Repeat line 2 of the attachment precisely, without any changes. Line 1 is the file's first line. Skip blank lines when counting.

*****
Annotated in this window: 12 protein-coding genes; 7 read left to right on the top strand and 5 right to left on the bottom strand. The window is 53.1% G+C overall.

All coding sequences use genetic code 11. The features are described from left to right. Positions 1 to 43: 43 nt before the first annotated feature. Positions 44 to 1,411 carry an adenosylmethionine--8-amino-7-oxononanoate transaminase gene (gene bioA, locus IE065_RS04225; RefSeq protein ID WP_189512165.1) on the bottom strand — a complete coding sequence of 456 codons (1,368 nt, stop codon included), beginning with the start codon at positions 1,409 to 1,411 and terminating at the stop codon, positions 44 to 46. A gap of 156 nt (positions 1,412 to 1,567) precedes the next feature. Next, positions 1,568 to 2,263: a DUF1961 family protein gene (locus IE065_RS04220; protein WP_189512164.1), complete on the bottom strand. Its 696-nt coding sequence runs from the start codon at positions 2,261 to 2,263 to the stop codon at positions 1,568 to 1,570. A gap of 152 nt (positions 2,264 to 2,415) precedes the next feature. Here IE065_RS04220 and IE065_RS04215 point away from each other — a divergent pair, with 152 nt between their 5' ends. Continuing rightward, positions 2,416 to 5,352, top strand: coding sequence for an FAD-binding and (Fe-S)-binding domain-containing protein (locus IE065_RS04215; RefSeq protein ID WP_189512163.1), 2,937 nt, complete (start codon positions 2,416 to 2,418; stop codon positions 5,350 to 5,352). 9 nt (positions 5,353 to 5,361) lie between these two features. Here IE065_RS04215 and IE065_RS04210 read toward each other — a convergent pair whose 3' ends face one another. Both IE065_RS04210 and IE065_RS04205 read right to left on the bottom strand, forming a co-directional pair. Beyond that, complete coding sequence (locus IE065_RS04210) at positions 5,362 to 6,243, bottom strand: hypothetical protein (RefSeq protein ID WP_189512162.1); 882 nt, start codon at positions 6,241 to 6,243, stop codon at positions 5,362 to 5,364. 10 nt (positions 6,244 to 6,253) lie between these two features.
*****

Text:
All coding sequences use genetic code 11. The features are described from left to right. Positions 1 to 43: 43 nt before the first annotated feature. Positions 44 to 1,411 carry an adenosylmethionine--8-amino-7-oxononanoate transaminase gene (gene bioA, locus IE065_RS04225; RefSeq protein ID WP_189512165.1) on the bottom strand — a complete coding sequence of 456 codons (1,368 nt, stop codon included), beginning with the start codon at positions 1,409 to 1,411 and terminating at the stop codon, positions 44 to 46. A gap of 156 nt (positions 1,412 to 1,567) precedes the next feature. Next, positions 1,568 to 2,263: a DUF1961 family protein gene (locus IE065_RS04220; protein WP_189512164.1), complete on the bottom strand. Its 696-nt coding sequence runs from the start codon at positions 2,261 to 2,263 to the stop codon at positions 1,568 to 1,570. A gap of 152 nt (positions 2,264 to 2,415) precedes the next feature. Here IE065_RS04220 and IE065_RS04215 point away from each other — a divergent pair, with 152 nt between their 5' ends. Continuing rightward, positions 2,416 to 5,352, top strand: coding sequence for an FAD-binding and (Fe-S)-binding domain-containing protein (locus IE065_RS04215; RefSeq protein ID WP_189512163.1), 2,937 nt, complete (start codon positions 2,416 to 2,418; stop codon positions 5,350 to 5,352). 9 nt (positions 5,353 to 5,361) lie between these two features. Here IE065_RS04215 and IE065_RS04210 read toward each other — a convergent pair whose 3' ends face one another. Both IE065_RS04210 and IE065_RS04205 read right to left on the bottom strand, forming a co-directional pair. Beyond that, complete coding sequence (locus IE065_RS04210) at positions 5,362 to 6,243, bottom strand: hypothetical protein (RefSeq protein ID WP_189512162.1); 882 nt, start codon at positions 6,241 to 6,243, stop codon at positions 5,362 to 5,364. 10 nt (positions 6,244 to 6,253) lie between these two features.